Don't touch the folder system, just the picture files.


_ rename the files according to some pattern (eg 20090101_001.jpg,
20090101_002.jpg etc)

jhead -n%Y%m%d-%H%M%S *.jpg


I definitely loved this one!


I make an alias defined in /etc/bash_aliases :
alias renpics='jhead -n%Y%m%d-%H%M%S *.jpg'

--
Ron Johnson, Jr.
Jefferson LA USA

I like my women like I like my coffee - purchased at above-market
rates from eco-friendly organic farming cooperatives in Latin America.


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Old 01-02-2009, 09:07 AM
Micha Feigin
 
Default Transferring pictures from a digital camera (it was Best software under Gnome)

On Fri, 2 Jan 2009 02:27:17 -0200
"Daniel Cliff" <daniel.cliff.email@gmail.com> wrote:

> On Fri, Jan 2, 2009 at 1:27 AM, Ron Johnson <ron.l.johnson@cox.net> wrote:
> >> _ delete the pictures in the camera after successful file transfer (I
> >> guess most people normally do that in order to take new pictures,
> >> right?),
> >
> > mv? cut-n-paste?
>
> BTW, this is sth I always wanted to know ever since I got my camera:
> Does anyone know how digital cameras store pictures? When I mount the
> camera, I see the pictures are inside a directory, which in turn is
> inside another directory. I've always been reluctant to mv the
> pictures from the camera to a local folder, because I thought that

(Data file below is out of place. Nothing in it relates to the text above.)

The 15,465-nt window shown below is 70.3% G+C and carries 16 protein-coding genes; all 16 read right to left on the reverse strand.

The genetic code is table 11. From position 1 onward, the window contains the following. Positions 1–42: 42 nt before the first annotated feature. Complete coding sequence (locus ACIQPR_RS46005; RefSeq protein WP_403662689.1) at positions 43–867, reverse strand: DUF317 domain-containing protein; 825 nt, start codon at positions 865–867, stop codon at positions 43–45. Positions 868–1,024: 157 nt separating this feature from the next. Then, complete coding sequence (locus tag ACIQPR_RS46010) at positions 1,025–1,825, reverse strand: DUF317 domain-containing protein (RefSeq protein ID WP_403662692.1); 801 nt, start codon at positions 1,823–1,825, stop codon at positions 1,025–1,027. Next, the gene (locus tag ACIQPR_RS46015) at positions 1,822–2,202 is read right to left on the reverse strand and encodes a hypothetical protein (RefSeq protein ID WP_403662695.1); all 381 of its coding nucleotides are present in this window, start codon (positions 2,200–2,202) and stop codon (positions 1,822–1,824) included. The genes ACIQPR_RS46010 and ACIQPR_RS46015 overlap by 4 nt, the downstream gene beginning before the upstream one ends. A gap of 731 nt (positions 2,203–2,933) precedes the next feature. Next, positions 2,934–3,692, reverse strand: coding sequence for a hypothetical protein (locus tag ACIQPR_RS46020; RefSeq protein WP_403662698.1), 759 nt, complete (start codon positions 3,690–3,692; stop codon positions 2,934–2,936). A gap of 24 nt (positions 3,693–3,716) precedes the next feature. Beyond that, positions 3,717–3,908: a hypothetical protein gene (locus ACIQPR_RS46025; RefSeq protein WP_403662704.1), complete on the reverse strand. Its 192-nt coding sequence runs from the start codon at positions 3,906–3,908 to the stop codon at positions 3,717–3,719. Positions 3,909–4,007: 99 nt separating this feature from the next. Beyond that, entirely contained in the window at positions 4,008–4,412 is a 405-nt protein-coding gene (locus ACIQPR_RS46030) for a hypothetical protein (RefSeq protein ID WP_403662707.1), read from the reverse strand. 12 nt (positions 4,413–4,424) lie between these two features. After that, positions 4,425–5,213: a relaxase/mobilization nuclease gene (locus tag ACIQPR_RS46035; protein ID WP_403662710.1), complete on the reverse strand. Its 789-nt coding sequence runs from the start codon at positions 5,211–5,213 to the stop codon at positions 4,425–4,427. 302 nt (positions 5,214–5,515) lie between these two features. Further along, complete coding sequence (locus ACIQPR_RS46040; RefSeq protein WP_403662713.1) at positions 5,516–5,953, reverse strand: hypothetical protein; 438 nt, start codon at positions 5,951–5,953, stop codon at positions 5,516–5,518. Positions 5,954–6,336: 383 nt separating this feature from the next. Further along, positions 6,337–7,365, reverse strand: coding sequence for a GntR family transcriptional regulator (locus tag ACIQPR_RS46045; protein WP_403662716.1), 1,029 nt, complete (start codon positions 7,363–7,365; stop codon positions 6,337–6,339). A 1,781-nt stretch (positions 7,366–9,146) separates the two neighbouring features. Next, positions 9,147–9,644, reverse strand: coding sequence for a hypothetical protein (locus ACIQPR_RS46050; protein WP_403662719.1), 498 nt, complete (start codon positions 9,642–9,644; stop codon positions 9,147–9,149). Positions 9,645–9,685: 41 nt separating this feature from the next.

> might mess things up with the camera. I know I may sound naive, but
> perhaps there are caveats to take into account.
>
> Does the camera disregard directories?

It regards directories, some cameras ignore directory names they don't know,
some show you the pictures, some allow you to chose the directory to save to.
In any case they don't mind directories they don't know. If you delete the
directory they use they will just recreate it (sometimes it spreads the
pictures along several numbered directories, but it's the same principle).

> Can you rename files in the camera's memory?

You can, and all cameras I know will still show you the picture (might be a
different sort order if they sort by name though)

> Can you rename folders in the camera's memory?

Yes, most cameras will still show you the pictures even after you changed the
directory name but in any case they will not delete them. I even have pictures
from different cameras on the same card with different directory names, image
names, resolutions and file formats and even unrelated files as I sometimes use
the card as a usb disk since most laptops these days have a card reader.
The pocket camera doesn't show the full size raw from the slr, just the
previews and ignore the matching jpgs, that is the only issue.

I even used a card with a messed up file system where there were directories
you couldn't descend into the file sizes added up to 2TB on a 2GB sd card and
there was still 650mb free when you checked free space and the camera still
happily saved images.

> Any caveats?

There is sometimes a database file that helps the camera place the images, but
even if it's deleted or doesn't match the state of affairs on the card it will
be restored.

You can always format the card if it gets too disorganized (not bad time to
time) just make sure that you do it in the camera so it uses the correct format.

>
> >
> >> _ rename the files according to some pattern (eg 20090101_001.jpg,
> >> 20090101_002.jpg etc)
> >
> > jhead -n%Y%m%d-%H%M%S *.jpg
>
> I definitely loved this one!
>
> Thanks,
> D.
>
>


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Old 01-02-2009, 09:38 AM